Reviewed by David Maclaine
In The Grass Crown Colleen McCullough's ambitious series on the final century of the Roman Republic takes another step forward. So packed with characters and major events is this novel that the author's own synopsis, provided at the beginning of the next novel in the series, runs over thirteen pages. The two figures who dominated the action in The First Man in Rome return. The champion of the people, Gaius Marius, strives to attain an unlikely honor foretold for him by a prophecy, little suspecting that the summit of his accomplishment will become a scene of horror. Meanwhile the charming, unscrupulous Sulla finally emerges from his sometime ally's shadow to become a major player in the struggles for power that convulse the Roman state. Both men face the growing threat in the east posed by King Mithridates of Pontus. Both shine after a political assassination thwarts the Italian people's hopes for Roman citizenship and indirectly sparks a bloody civil war. In that war a brutal Roman general named Pompey Strabo earns a new nickname, "the Butcher," and his teenaged son takes care of a young friend named Cicero who utterly lacks the qualities required for a military life.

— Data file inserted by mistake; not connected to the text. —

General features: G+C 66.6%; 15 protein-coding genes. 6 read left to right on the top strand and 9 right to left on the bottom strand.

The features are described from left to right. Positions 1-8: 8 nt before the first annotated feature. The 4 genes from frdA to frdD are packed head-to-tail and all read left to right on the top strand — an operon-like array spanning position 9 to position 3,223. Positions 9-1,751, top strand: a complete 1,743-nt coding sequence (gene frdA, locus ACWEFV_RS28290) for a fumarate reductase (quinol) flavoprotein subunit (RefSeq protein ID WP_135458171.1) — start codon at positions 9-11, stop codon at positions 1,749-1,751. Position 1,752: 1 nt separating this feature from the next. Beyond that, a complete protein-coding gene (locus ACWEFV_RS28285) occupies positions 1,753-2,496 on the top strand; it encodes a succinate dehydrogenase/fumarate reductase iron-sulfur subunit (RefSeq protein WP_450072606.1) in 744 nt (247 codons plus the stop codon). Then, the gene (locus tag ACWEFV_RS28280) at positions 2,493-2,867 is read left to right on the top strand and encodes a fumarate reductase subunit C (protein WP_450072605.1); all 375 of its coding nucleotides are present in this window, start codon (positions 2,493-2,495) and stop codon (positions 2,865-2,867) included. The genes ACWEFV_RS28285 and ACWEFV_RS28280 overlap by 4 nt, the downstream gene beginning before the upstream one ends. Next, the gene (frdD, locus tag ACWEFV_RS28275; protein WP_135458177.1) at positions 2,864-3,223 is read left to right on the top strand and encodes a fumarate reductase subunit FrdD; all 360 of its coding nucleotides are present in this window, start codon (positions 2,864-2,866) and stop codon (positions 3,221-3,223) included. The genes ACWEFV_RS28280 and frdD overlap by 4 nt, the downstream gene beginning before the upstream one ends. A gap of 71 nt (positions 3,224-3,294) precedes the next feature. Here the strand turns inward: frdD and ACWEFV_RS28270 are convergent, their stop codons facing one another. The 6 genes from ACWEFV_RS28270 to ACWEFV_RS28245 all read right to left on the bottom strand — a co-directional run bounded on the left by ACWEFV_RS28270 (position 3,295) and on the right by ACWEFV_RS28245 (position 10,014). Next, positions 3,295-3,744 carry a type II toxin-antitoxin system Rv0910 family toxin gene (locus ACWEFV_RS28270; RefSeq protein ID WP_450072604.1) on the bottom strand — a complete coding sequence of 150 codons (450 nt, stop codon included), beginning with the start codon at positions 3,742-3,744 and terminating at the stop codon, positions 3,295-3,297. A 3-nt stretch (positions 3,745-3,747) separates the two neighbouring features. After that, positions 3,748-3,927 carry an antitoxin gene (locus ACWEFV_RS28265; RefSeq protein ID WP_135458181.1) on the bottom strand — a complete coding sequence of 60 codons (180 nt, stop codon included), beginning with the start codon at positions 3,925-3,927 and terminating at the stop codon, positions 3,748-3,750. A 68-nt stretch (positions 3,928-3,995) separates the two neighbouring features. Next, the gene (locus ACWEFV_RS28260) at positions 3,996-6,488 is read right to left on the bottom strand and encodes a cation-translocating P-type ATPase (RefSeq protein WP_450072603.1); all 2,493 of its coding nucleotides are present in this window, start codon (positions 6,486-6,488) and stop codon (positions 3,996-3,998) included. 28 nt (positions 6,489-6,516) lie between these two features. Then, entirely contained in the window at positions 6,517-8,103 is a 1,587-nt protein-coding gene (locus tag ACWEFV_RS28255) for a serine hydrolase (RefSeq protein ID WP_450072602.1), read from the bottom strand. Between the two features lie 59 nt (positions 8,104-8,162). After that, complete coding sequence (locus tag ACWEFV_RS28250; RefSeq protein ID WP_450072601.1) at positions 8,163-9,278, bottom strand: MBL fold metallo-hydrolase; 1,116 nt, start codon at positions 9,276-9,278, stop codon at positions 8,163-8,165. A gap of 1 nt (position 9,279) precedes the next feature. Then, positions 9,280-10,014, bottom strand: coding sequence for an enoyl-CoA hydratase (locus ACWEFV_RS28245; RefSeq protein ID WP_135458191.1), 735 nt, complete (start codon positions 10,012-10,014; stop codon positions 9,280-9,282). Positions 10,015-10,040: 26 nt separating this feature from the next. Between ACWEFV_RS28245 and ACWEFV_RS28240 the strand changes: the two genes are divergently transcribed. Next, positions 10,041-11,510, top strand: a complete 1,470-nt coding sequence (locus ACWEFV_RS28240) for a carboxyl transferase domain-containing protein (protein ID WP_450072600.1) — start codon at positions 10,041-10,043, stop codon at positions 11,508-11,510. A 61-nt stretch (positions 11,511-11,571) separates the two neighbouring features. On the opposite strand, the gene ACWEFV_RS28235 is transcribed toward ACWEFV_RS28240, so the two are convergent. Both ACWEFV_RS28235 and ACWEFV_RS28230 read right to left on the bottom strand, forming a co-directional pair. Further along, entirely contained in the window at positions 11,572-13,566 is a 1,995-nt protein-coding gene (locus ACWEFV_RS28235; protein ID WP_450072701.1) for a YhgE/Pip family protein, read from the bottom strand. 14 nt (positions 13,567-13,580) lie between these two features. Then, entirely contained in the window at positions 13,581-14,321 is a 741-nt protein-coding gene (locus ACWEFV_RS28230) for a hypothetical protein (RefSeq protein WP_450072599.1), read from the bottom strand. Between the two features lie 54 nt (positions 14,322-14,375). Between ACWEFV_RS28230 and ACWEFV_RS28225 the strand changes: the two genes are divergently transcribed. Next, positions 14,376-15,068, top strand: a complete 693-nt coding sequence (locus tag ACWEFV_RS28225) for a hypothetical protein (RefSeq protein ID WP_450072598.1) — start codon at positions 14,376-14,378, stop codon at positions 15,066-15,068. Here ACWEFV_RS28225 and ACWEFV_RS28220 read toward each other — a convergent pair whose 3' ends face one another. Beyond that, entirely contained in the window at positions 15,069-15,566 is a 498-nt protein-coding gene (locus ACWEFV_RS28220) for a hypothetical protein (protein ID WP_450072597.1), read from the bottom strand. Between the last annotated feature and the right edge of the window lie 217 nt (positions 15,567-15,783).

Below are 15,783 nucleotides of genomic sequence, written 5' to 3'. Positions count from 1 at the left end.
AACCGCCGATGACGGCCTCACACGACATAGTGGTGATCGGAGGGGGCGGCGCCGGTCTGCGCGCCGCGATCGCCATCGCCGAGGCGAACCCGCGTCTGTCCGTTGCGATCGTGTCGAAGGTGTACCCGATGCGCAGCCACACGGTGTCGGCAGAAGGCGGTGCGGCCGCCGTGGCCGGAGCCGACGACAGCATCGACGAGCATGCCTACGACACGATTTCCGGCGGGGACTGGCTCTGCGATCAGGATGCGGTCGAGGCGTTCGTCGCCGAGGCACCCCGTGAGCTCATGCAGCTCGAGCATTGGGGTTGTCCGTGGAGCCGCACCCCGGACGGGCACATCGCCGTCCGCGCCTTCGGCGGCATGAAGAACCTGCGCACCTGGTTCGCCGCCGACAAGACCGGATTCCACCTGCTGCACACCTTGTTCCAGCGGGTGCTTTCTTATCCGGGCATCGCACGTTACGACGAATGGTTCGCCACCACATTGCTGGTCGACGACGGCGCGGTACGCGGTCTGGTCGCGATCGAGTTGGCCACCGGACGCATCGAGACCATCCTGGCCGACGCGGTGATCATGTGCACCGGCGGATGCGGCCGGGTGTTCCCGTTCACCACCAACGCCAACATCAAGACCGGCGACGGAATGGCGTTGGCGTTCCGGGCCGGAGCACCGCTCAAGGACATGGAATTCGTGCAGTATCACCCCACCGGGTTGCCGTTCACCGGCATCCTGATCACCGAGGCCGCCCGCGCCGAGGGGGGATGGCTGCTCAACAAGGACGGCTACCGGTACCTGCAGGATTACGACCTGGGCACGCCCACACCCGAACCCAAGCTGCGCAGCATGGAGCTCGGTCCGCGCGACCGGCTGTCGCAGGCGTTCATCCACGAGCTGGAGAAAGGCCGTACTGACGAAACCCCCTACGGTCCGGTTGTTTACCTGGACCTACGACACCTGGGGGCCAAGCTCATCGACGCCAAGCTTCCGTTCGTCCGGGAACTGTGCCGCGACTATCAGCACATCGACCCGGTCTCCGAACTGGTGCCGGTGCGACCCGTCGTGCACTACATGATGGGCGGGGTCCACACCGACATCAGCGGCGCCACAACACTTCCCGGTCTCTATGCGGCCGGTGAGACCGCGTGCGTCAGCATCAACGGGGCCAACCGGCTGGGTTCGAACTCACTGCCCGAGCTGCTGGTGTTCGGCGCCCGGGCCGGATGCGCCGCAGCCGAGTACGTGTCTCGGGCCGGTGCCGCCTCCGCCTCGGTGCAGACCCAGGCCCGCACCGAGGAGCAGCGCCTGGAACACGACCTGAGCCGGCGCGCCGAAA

Among the other young people whose lives are entangled in the action is Julius Caesar, whose prospects for future success seemed cruelly nipped in the bud by the novel's end. Despite a crowded cast and wide-ranging plot, at its core The Grass Crown is the story of Sulla. He is a deeply flawed but riveting protagonist of a type that has dominated cable TV dramas during the last decade and a half, a worthy companion to Tony Soprano, Al Swearingen, Vic Mackey, Patty Hughes, and Walt White. The Grass Crown ends with a crucial conflict still hanging in the balance, which means that fans of McCullough's "Masters of Rome" series will simply reach for the next volume in the series and read on. (1991, 894 pages, including an extensive Glossary with informative and fascinating paragraph-long entries on the customs and institutions of Republican Rome)More about The Grass Crown at Powell's Books, Amazon.com or The Book Depository